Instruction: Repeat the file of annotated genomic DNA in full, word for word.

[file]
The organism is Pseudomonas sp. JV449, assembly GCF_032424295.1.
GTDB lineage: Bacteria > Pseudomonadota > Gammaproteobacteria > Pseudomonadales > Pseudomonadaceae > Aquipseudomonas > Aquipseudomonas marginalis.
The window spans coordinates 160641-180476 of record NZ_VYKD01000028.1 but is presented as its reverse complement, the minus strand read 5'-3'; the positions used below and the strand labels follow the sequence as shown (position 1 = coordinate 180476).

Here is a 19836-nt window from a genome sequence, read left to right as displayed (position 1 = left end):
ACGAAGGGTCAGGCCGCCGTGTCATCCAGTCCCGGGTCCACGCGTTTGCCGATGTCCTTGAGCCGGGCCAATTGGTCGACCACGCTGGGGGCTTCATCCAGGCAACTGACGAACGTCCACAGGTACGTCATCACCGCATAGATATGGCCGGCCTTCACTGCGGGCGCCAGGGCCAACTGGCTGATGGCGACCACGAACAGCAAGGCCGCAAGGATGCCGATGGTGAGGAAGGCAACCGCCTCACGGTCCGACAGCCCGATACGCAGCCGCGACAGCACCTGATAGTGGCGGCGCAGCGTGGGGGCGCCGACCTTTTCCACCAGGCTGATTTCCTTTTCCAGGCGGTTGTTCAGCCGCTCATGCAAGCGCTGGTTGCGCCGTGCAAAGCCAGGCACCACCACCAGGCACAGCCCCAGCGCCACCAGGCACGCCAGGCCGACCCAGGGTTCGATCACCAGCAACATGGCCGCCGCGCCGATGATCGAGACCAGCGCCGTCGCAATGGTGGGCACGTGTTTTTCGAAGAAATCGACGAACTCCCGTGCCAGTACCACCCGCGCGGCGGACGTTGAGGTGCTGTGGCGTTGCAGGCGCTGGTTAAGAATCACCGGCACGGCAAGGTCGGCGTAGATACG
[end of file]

The organism is Pseudomonas sp. JV449, assembly GCF_032424295.1.
GTDB lineage: Bacteria > Pseudomonadota > Gammaproteobacteria > Pseudomonadales > Pseudomonadaceae > Aquipseudomonas > Aquipseudomonas marginalis.
The window spans coordinates 160641-180476 of record NZ_VYKD01000028.1 but is presented as its reverse complement, the minus strand read 5'-3'; the positions used below and the strand labels follow the sequence as shown (position 1 = coordinate 180476).

Here is a 19836-nt window from a genome sequence, read left to right as displayed (position 1 = left end):
ACGAAGGGTCAGGCCGCCGTGTCATCCAGTCCCGGGTCCACGCGTTTGCCGATGTCCTTGAGCCGGGCCAATTGGTCGACCACGCTGGGGGCTTCATCCAGGCAACTGACGAACGTCCACAGGTACGTCATCACCGCATAGATATGGCCGGCCTTCACTGCGGGCGCCAGGGCCAACTGGCTGATGGCGACCACGAACAGCAAGGCCGCAAGGATGCCGATGGTGAGGAAGGCAACCGCCTCACGGTCCGACAGCCCGATACGCAGCCGCGACAGCACCTGATAGTGGCGGCGCAGCGTGGGGGCGCCGACCTTTTCCACCAGGCTGATTTCCTTTTCCAGGCGGTTGTTCAGCCGCTCATGCAAGCGCTGGTTGCGCCGTGCAAAGCCAGGCACCACCACCAGGCACAGCCCCAGCGCCACCAGGCACGCCAGGCCGACCCAGGGTTCGATCACCAGCAACATGGCCGCCGCGCCGATGATCGAGACCAGCGCCGTCGCAATGGTGGGCACGTGTTTTTCGAAGAAATCGACGAACTCCCGTGCCAGTACCACCCGCGCGGCGGACGTTGAGGTGCTGTGGCGTTGCAGGCGCTGGTTAAGAATCACCGGCACGGCAAGGTCGGCGTAGATACG